And then my kid went to school and talked about hell fire and the devil…

Today I had to give my son’s preschool teacher a heads up. Because the life of a preschool teacher isn’t fascinating enough, isn’t fraught with all sorts of difficulties, what with the having to negotiate all manner of arguments such as “He called me a ballerina!!!!” and “She won’t stop LOOKING at me!!!”, I needed to tell these particular teachers that because of a certain obsession of late, Cooper might talk about the devil and hell fire.

No, we have not gotten all evangelical here at MidLyfeMama. No, Cooper has been watching the Ghost Rider movies.

For those not in the know, Johnny Blaze, brought to life on the big screen by the toothsome and never overly dramatic Nicholas Cage, is a stunt motorcycle rider with a circus. In an effort to save his father from death by cancer, Johnny makes a pact with the Devil, played by a somewhat creepy but not terribly scary Peter Fonda. In exchange for Johnny’s soul, the Devil will cure dad of cancer.

Note: Pay attention, this may come in handy in the future – when making a pact with the Devil, make sure you have read between the lines on the contract. Chances are Mephistophiles will, given the opportunity, screw you over.

Not surprisingly, Johnny does get screwed over. Dad is cured of cancer! YAY! Dad dies in a fiery crash during the show the next day. Boo.

Time passes, Johnny doesn’t hear from the Devil for quite some time, but then the Devil needs to reign in one of his sons, Black Heart, who wants to destroy life as we know it. The Devil shows up, tells Johnny he has a job to do, and suddenly Johnny’s head and hands and motorcycle are on fire with Hell Fire. He is the Ghost Rider. The Devil’s bounty hunter. He turns into this dude at night, any time he is in the presence of evil. During the day, he is just plain ol’ swaggering, slightly befuddled Nick Cage.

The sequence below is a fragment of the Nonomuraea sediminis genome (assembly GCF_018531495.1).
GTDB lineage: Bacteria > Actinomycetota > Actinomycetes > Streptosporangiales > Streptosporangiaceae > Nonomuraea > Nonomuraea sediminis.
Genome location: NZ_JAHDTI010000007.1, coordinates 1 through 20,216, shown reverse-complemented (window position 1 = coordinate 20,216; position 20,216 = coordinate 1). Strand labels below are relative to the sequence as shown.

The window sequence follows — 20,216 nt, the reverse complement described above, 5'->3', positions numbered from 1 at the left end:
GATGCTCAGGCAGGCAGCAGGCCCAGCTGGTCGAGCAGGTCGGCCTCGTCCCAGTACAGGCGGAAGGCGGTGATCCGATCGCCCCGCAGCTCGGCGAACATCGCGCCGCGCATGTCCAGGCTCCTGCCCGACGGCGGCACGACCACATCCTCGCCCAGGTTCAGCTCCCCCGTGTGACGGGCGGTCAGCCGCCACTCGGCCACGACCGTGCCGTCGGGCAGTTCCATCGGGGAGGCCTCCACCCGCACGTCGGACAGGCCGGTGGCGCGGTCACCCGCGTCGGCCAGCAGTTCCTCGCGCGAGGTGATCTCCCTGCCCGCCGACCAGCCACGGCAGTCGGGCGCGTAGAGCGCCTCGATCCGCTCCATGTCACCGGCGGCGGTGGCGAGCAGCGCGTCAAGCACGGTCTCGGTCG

The rest of the movie is not important, unless you would like to know that Sam Elliott is in it, and I love Sam Elliott doing what he does best, COWBOYS. His character was once a Ghost Rider too, only his trusty steed was a horse, who turns into a fire breathing stallion when he becomes the Ghost Rider. Which looks really cool.

So. My beloved boy watches not one but two of these movies this past weekend, and then is acting out the Ghost Rider all over the house, in the car, everywhere. And he is freely talking about the devil and hell fire. And then I realize that this might not end when he gets to school Monday morning.

Awesome. In my head I am imagining Charlie and Will, two of Coop’s favorite people in the world, going home to their lovely parents and telling them about how Cooper was talking about the devil and hell fire and a horse that breathes fire. Cancel all future plans to make plans for play dates. Check.

I did attempt some damage control. I explained that if Cooper talked about hell fire, he would get in trouble, because it might be too scary for some kids. I suggested if he HAD to talk about it, he call it ghost fire. Then I made him call it ghost fire for the rest of the day yesterday.

And I explained it all to his teacher in case it came up in conversation. You would think that these movies were too scary for Cooper, but they were not. He certainly asks a lot of questions about what is going on while watching them, but since good wins and evil loses, he walks away from them feeling the world is a just and fair place. He has had very little personal contact with evil in his own life, THANK GOD. Literally. I would like to think he will be able to live his entire long life never questioning that this world is a just and fair place. The chances of that are about as slim as getting a fair deal in a contract with Mephistophiles. Until then it is not such a bad thing that he learns you can take a bad situation and make it better if you try. The Ghost Rider rids the world of Black Heart, and then tells the Devil that he will use this curse against the Devil. He will use it to right wrongs against the innocent. A curse becomes a blessing. You are never too young to learn that lesson.

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